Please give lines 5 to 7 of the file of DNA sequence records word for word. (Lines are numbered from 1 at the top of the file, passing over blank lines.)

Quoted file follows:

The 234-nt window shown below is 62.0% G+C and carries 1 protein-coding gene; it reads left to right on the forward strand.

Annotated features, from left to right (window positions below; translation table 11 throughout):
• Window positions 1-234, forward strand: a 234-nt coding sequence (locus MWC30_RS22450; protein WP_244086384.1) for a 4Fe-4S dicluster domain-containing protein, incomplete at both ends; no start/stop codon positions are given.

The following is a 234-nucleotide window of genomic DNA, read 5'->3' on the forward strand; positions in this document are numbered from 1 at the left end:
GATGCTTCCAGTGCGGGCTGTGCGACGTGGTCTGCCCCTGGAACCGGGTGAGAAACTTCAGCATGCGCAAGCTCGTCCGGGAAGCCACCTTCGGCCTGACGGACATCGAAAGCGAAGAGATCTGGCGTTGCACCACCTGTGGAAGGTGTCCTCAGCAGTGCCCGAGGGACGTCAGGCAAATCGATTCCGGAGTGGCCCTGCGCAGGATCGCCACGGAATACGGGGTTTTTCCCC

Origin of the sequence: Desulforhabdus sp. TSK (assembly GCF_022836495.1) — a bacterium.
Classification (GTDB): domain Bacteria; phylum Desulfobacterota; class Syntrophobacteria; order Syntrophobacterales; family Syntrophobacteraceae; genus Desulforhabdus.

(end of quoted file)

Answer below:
GATGCTTCCAGTGCGGGCTGTGCGACGTGGTCTGCCCCTGGAACCGGGTGAGAAACTTCAGCATGCGCAAGCTCGTCCGGGAAGCCACCTTCGGCCTGACGGACATCGAAAGCGAAGAGATCTGGCGTTGCACCACCTGTGGAAGGTGTCCTCAGCAGTGCCCGAGGGACGTCAGGCAAATCGATTCCGGAGTGGCCCTGCGCAGGATCGCCACGGAATACGGGGTTTTTCCCC

Origin of the sequence: Desulforhabdus sp. TSK (assembly GCF_022836495.1) — a bacterium.
Classification (GTDB): domain Bacteria; phylum Desulfobacterota; class Syntrophobacteria; order Syntrophobacterales; family Syntrophobacteraceae; genus Desulforhabdus.